Reflection for Tuesday, January 23, 2018: 3rd Week of Ordinary Time.

dc.contributor.authorSchuler, Jeanneen_US
dc.contributor.cuauthorSchuler, Jeanne A.en_US
dc.date.accessioned2018-01-20T21:18:56Z
dc.date.available2018-01-20T21:18:56Z
dc.date.cycleYear IIen_US
dc.date.day23en_US
dc.date.daynameTuesdayen_US
dc.date.issued2018-01-23en_US
dc.date.monthJanuaryen_US
dc.date.seasonOrdinary Timeen_US
dc.date.weekWeek: 3en_US
dc.date.year2018en_US
dc.description.abstract"Then David, girt with a linen apron, came dancing before the Lord with abandon." (2 Samuel 6:14)|According to legend, David carried armor and played the harp for King Saul.  The youth vanquished Goliath and won fame on the battlefield.  David made Jerusalem the capital of a restive kingdom.  He seduced an officer's wife and had her husband killed.  Absalom led a revolt against David, and the father wept over his son's dead body.  Betrayed and betrayer, poet and king, David won fame that soared like desert winds.  His life was epic.  But his greatness did not lie here. The wooden box, the sign of the covenant, accompanied the Israelites on their journey.  When the ark was carried into Jerusalem, the celebration spilt out into the streets.  David led the dancing.  The beloved dwelt among them.  They were home.  Each household shared the bread and the meat of the sacrifice. We remember David for dancing before the Lord.  Conquest, lust, and heartbreak did not define him.  His joy ran deeper.  In trusting God, he was freed.  Here lies David's greatness.  From his line the Messiah would come.  Like the tent in which the ark was placed, the future king would take humble form. Nietzsche once swore he'd believe only in a god that knows how to dance.  He was confident that no supreme being would pass that test.  For skeptics, religion breeds authoritarian traits.  Submission, denial, vengeance, and guilt are its hallmarks.  Nietzsche takes pathology as normal.  When scorn and condemnation are ascendant, then religion has lost its way.  But God is never insular or indifferent.  We are created for love.  In our loving this world, God lives and moves in us. Pope Francis launched a two-year campaign to Share the Journey with immigrants and refugees.   Here are the kinfolk whom Jesus welcomes to the table.  Their labor and sacrifice help to build the community that is our home.  These sisters and brothers are in trouble.  What good is love that does not act?  The time is now.en_US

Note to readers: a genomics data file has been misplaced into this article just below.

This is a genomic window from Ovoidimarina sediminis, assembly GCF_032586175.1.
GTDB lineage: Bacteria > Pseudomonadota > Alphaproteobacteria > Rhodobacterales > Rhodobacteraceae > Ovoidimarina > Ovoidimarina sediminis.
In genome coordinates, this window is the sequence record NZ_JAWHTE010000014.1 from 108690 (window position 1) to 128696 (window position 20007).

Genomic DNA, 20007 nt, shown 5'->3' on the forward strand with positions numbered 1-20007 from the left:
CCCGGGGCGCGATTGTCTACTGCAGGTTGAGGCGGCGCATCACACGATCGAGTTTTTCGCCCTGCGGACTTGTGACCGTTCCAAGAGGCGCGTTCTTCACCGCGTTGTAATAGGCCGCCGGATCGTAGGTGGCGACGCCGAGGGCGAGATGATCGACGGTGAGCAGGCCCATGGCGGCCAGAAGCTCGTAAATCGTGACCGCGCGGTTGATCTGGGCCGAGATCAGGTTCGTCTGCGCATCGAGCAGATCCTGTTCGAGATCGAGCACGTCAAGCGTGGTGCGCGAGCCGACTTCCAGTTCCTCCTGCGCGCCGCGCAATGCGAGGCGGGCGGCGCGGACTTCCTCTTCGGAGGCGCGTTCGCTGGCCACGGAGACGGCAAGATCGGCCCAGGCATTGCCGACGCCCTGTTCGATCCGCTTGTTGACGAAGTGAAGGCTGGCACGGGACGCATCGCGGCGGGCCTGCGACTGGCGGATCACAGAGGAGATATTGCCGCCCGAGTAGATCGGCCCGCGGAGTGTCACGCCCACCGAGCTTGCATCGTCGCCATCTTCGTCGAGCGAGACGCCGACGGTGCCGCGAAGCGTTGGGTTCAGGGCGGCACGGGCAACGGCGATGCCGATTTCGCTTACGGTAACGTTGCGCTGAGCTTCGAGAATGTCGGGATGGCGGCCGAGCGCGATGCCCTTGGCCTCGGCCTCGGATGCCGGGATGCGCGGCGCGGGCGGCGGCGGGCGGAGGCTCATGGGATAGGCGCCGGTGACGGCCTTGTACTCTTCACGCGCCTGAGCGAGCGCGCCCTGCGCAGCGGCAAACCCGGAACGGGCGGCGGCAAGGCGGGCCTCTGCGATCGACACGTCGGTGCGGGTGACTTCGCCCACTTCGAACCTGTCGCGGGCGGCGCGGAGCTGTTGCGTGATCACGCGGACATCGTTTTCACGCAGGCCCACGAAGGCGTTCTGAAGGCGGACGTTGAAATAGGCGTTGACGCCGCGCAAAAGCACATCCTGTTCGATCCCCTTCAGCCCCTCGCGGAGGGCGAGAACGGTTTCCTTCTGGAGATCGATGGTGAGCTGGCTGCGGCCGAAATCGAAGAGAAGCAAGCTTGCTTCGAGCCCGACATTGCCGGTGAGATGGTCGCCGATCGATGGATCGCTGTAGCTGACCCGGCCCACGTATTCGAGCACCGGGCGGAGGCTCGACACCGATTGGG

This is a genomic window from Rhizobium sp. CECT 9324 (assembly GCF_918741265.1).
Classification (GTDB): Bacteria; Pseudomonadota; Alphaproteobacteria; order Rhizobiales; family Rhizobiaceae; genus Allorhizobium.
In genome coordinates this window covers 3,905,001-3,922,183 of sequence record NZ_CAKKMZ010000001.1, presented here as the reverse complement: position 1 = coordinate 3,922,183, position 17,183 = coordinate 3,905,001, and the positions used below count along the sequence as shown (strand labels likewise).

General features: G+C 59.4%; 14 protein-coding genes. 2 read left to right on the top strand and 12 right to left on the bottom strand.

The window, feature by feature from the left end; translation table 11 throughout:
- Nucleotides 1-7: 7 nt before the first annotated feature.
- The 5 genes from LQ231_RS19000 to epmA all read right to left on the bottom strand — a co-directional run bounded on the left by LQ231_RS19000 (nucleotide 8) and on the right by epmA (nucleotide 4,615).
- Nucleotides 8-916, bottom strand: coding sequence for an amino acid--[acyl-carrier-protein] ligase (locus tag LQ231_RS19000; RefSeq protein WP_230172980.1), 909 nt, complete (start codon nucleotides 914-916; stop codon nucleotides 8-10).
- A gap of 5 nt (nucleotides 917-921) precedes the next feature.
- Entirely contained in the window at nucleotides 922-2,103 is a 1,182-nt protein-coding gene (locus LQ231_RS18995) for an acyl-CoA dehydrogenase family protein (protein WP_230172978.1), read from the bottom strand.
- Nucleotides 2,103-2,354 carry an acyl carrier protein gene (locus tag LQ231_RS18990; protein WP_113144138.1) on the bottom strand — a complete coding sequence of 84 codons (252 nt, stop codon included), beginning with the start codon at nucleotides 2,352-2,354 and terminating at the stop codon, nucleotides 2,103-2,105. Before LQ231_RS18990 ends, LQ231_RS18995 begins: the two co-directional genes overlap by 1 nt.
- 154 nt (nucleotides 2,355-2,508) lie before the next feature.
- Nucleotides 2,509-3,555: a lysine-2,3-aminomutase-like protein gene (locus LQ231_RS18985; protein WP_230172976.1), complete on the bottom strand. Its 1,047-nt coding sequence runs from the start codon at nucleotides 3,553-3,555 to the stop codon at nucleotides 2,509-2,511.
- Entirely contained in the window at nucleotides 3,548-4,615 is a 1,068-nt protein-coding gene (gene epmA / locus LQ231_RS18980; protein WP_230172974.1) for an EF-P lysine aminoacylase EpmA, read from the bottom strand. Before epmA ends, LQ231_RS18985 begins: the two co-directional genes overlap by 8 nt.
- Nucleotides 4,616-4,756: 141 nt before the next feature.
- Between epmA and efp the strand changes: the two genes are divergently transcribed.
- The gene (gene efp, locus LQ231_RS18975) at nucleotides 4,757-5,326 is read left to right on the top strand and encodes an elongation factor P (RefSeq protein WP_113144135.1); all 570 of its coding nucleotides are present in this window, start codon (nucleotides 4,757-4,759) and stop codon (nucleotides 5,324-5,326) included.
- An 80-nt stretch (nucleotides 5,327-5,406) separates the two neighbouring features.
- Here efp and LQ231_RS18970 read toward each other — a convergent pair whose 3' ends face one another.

dc.identifier.otherLectionary Number: 318en_US
dc.identifier.urihttp://hdl.handle.net/10504/115885
dc.language.isoen_USen_US
dc.program.unitPhilosophy Departmenten_US
dc.publisherUniversity Ministry, Creighton University.en_US
dc.publisher.locationOmaha, Nebraska, United Statesen_US
dc.relation.nexthttp://hdl.handle.net/10504/115886
dc.relation.previoushttp://hdl.handle.net/10504/115884
dc.relation.urihttp://hdl.handle.net/10504/115593
dc.rightsThese reflections may not be sold or used commercially without permission. Personal or parish use is permitted.en_US
dc.rights.holderUniversity Ministry, Creighton University.en_US
dc.subject.local12 Samuel 6:12b-15, 17-19en_US
dc.subject.local2Psalms 24:7, 8, 9, 10en_US
dc.subject.local4Mark 3:31-35en_US
dc.titleReflection for Tuesday, January 23, 2018: 3rd Week of Ordinary Time.en_US
dc.title.seriesDaily Reflections (Meditations) on the Scriptures from the Roman Catholic Lectionary.en_US
dc.typeEssay
dc.url.link1http://onlineministries.creighton.edu/CollaborativeMinistry/daily.htmlen_US
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